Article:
Arenavirus Nucleoprotein Targets Interferon Regulatory Factor-Activating Kinase IKK epsilon

Institute of Microbiology University Hospital Center and University of Lausanne, Lausanne, Switzerland.
Journal of Virology (Impact Factor: 4.65). 04/2012; 86(15):7728-38. DOI: 10.1128/JVI.00187-12
Source: PubMed

ABSTRACT Arenaviruses perturb innate antiviral defense by blocking induction of type I interferon (IFN) production. Accordingly, the arenavirus nucleoprotein (NP) was shown to block activation and nuclear translocation of interferon regulatory factor 3 (IRF3) in response to virus infection. Here, we sought to identify cellular factors involved in innate antiviral signaling targeted by arenavirus NP. Consistent with previous studies, infection with the prototypic arenavirus lymphocytic choriomeningitis virus (LCMV) prevented phosphorylation of IRF3 in response to infection with Sendai virus, a strong inducer of the retinoic acid-inducible gene I (RIG-I)/mitochondrial antiviral signaling (MAVS) pathway of innate antiviral signaling. Using a combination of coimmunoprecipitation and confocal microscopy, we found that LCMV NP associates with the IκB kinase (IKK)-related kinase IKKε but that, rather unexpectedly, LCMV NP did not bind to the closely related TANK-binding kinase 1 (TBK-1). The NP-IKKε interaction was highly conserved among arenaviruses from different clades. In LCMV-infected cells, IKKε colocalized with NP but not with MAVS located on the outer membrane of mitochondria. LCMV NP bound the kinase domain (KD) of IKKε (IKBKE) and blocked its autocatalytic activity and its ability to phosphorylate IRF3, without undergoing phosphorylation. Together, our data identify IKKε as a novel target of arenavirus NP. Engagement of NP seems to sequester IKKε in an inactive complex. Considering the important functions of IKKε in innate antiviral immunity and other cellular processes, the NP-IKKε interaction likely plays a crucial role in arenavirus-host interaction.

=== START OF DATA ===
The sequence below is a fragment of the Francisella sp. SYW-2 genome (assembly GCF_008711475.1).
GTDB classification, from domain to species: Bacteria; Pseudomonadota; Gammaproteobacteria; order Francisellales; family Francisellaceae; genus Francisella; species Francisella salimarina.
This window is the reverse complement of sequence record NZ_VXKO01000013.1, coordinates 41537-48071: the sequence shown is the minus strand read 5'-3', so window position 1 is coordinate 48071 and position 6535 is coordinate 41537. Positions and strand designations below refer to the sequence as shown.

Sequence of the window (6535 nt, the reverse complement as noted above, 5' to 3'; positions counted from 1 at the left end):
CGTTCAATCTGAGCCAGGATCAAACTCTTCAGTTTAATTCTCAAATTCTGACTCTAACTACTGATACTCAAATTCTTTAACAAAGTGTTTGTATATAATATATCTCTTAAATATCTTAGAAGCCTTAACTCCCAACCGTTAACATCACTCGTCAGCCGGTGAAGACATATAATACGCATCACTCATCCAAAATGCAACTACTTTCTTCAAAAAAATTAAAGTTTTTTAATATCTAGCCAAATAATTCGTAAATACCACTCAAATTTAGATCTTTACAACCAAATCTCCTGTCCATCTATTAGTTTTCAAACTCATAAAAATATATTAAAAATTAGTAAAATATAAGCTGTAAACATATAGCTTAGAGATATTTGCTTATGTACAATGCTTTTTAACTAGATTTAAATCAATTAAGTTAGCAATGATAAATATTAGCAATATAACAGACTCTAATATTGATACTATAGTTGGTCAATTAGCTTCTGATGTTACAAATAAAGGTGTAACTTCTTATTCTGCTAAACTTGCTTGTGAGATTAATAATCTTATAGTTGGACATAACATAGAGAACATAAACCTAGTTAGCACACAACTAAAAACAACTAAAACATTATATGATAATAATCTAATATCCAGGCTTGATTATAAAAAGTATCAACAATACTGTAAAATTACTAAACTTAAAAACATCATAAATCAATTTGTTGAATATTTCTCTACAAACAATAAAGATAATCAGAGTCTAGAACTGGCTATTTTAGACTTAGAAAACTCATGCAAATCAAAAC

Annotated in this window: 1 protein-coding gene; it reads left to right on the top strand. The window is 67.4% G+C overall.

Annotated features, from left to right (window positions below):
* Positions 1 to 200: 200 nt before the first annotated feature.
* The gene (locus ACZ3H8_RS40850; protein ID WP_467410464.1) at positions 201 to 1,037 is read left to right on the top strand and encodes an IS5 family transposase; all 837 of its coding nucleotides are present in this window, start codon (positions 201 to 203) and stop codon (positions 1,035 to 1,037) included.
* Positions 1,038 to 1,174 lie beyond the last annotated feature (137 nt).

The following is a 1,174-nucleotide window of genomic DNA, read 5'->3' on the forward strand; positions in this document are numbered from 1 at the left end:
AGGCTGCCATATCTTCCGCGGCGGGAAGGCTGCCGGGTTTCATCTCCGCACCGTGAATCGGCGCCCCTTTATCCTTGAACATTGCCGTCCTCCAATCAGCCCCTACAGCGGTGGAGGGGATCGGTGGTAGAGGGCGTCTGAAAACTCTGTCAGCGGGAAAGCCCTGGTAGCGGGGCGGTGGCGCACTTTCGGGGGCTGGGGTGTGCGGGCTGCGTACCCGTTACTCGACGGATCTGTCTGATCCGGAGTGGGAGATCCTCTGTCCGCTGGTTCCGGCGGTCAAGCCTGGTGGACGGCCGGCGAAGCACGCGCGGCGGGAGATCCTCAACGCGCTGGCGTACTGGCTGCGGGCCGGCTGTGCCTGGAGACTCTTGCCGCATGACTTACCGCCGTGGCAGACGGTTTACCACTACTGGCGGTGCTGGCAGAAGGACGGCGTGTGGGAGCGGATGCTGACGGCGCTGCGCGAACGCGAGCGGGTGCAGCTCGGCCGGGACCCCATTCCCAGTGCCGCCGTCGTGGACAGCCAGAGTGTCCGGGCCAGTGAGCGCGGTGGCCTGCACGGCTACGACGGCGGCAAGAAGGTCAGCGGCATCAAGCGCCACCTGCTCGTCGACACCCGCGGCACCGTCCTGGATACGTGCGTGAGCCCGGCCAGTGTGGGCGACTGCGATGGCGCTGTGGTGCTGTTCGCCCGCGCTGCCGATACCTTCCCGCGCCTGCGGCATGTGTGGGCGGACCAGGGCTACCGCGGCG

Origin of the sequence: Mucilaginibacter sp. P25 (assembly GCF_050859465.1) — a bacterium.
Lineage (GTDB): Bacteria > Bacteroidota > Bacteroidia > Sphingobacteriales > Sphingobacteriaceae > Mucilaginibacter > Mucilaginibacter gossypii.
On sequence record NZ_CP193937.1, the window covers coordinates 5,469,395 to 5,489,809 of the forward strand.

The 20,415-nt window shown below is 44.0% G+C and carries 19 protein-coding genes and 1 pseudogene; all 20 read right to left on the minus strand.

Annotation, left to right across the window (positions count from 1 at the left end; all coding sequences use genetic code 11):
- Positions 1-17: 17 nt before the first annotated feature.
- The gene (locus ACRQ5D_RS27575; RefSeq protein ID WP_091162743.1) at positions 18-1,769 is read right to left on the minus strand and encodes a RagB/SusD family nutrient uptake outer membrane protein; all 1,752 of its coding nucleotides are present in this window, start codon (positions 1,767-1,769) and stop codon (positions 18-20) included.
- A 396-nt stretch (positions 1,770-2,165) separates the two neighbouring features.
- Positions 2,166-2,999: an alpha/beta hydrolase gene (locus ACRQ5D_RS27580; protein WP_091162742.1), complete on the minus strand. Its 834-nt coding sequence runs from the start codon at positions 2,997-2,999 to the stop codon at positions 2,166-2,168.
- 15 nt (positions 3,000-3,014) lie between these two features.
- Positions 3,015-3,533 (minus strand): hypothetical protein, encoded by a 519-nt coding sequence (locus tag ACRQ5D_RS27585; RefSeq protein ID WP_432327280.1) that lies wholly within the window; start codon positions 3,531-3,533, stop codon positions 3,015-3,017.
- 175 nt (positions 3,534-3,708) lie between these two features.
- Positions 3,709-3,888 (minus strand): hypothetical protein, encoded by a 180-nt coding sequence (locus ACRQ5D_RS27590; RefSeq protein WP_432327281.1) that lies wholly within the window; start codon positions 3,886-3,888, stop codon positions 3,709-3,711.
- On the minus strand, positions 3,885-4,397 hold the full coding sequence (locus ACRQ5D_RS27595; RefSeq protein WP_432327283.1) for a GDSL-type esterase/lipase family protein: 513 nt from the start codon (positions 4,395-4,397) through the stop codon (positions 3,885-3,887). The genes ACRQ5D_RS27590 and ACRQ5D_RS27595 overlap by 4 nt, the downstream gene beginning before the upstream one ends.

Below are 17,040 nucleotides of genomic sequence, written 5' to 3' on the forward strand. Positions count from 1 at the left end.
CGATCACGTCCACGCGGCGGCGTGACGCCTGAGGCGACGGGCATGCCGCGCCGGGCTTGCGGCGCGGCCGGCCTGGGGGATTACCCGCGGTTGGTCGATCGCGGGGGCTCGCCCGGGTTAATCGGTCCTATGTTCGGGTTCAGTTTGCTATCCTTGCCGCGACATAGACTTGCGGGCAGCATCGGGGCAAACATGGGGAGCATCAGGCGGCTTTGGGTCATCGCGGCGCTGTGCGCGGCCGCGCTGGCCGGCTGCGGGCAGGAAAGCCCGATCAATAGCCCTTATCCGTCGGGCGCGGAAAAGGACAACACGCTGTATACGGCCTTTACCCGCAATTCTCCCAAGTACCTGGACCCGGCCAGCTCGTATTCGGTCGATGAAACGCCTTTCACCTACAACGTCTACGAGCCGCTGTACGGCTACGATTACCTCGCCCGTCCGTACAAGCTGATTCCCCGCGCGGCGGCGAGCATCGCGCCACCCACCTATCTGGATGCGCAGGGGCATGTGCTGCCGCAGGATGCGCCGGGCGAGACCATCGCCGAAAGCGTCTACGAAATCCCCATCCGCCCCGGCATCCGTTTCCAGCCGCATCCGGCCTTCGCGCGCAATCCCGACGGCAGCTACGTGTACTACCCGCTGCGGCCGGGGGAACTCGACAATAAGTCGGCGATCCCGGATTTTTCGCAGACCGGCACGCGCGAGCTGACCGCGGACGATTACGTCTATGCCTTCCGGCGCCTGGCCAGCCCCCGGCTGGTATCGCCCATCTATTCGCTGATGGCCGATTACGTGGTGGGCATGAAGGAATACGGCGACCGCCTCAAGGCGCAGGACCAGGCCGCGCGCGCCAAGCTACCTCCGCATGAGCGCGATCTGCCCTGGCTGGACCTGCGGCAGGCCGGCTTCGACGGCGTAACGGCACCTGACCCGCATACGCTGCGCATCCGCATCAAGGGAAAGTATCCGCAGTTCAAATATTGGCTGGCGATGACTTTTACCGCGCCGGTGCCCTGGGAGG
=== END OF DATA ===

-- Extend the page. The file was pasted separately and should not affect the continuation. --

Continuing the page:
Download full-text


Available from: Luis Martinez-Sobrido, Aug 12, 2014
  • Source
    [Show abstract] [Hide abstract]
    ABSTRACT: Lassa virus infection elicits distinctive changes in host gene expression and metabolism. We focus on changes in host gene expression that may be biomarkers that discriminate individual pathogens or may help to provide a prognosis for disease. In addition to assessing mRNA changes, functional studies are also needed to discriminate causes of disease from mechanisms of host resistance. Host responses that drive pathogenesis are likely to be targets for prevention or therapy. Host responses to Lassa or its related arenaviruses have been monitored in cell culture, in animal models of hemorrhagic fever, in Lassa-infected nonhuman primates and, to a limited extent, in infected human beings. Here, we describe results from those studies and discuss potential targets for reducing virus replication and mitigating disease.
    Future Virology 03/2015; 10(3):233-256. DOI:10.2217/fvl.15.1 · 1.00 Impact Factor
  • Source
    [Show abstract] [Hide abstract]